Guinea’s government has dissolved the main political pressure group, Front National pour la Defense de la Constitution (FNDC), and banned all public marches and processions, effectively shutting the civic space. On October 16 this year, the security forces unleashed violence against a procession of journalists demanding an end to the restriction of access to the news website, Guineematin. A dozen journalists were detained and later arraigned for unlawful assembly, after being assaulted.
Besides the coup-hit countries, the leading lights of democracy and press freedom, Ghana, Senegal and Benin have in recent years descended into autocracy, recording press freedom violations on a scale and severity that defy their reputation.
In addition to the return of junta regimes, there has been a noticeable decline in the standards of elections with the outcome of elections in Ghana and Nigeria having to be bitterly contested in the courts. Sierra Leone’s opposition has boycotted Parliament in protest at the results of the country’s presidential elections while Benin’s Parliament has no opposition representation as a result of a controversial change in electoral laws that made it almost impossible for the opposition to field candidates. In Senegal, the government has by decree barred the main opposition figure, Ousmane Sonko from the February 2024 polls. In what can be described as a systematic purge of the top brass of Sonko’s party, PASTEF-Les Patriotes, the party’s National Secretary, Secretary General, Second Ranking Member and Communication Officer, among a dozen others, have been imprisoned.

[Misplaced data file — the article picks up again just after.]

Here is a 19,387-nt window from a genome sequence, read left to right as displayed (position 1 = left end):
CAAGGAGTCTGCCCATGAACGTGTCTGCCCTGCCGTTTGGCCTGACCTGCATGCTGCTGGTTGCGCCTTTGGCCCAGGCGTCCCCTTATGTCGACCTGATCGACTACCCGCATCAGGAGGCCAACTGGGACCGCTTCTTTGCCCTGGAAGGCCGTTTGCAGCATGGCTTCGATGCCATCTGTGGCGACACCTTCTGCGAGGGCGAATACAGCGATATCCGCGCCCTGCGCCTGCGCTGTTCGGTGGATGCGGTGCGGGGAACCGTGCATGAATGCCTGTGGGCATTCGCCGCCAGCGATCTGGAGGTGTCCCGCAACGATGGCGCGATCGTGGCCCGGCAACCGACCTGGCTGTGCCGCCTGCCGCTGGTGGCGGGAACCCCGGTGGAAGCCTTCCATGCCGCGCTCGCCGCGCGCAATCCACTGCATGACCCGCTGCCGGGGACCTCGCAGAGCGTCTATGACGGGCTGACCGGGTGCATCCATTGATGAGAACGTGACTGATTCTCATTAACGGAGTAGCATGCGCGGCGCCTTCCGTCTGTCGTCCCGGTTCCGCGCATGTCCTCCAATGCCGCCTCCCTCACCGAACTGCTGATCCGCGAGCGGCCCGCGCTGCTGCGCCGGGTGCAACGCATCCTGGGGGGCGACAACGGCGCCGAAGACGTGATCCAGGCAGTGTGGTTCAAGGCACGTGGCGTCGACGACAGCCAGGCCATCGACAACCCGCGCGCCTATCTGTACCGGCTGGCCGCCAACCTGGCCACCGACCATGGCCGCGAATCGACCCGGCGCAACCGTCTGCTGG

Several other religious leaders, Civil Society actors and individuals who have gone out to criticize the Macky Sall government over its iron-fist handling of the Sonko case have been imprisoned.
Clearly, tactics such as these and other acts such as the manipulation of national constitutions or the judiciary for political ends are in clear breach of the African Charter on Democracy, Elections, and Governance (2012). Article 2 of the Charter urges State parties to, among others:
Promote adherence to the universal values and principles of democracy and respect for human rights;
Promote and enhance adherence to the principle of the rule of law premised upon the respect for, and the supremacy of, the Constitution and constitutional order;
Promote the holding of regular free and fair elections to institutionalize legitimate authority of representative government as well as democratic change of governments; and
Prohibit, reject and condemn unconstitutional change of government in any Member State as a serious threat to stability, peace, security and development.
Election-related violence against journalists
A new UNESCO report indicates that from January 2019 to June 2022, 759 journalists and media professionals were attacked during elections in 70 countries across the world, 42% of whom were attacked by law enforcement agents.
As Nigeria’s February 2023 presidential elections drew near, the MFWA published this report about the serial attack on journalists, especially by the ruling party or persons linked to the ruling party. After the elections, we published this statement detailing the attacks on journalists during the polls and urged the authorities to ensure that the victims receive justice. The European Union Observer Mission also issued a report blaming police inaction for the several attacks on the media during the election, which we highlighted.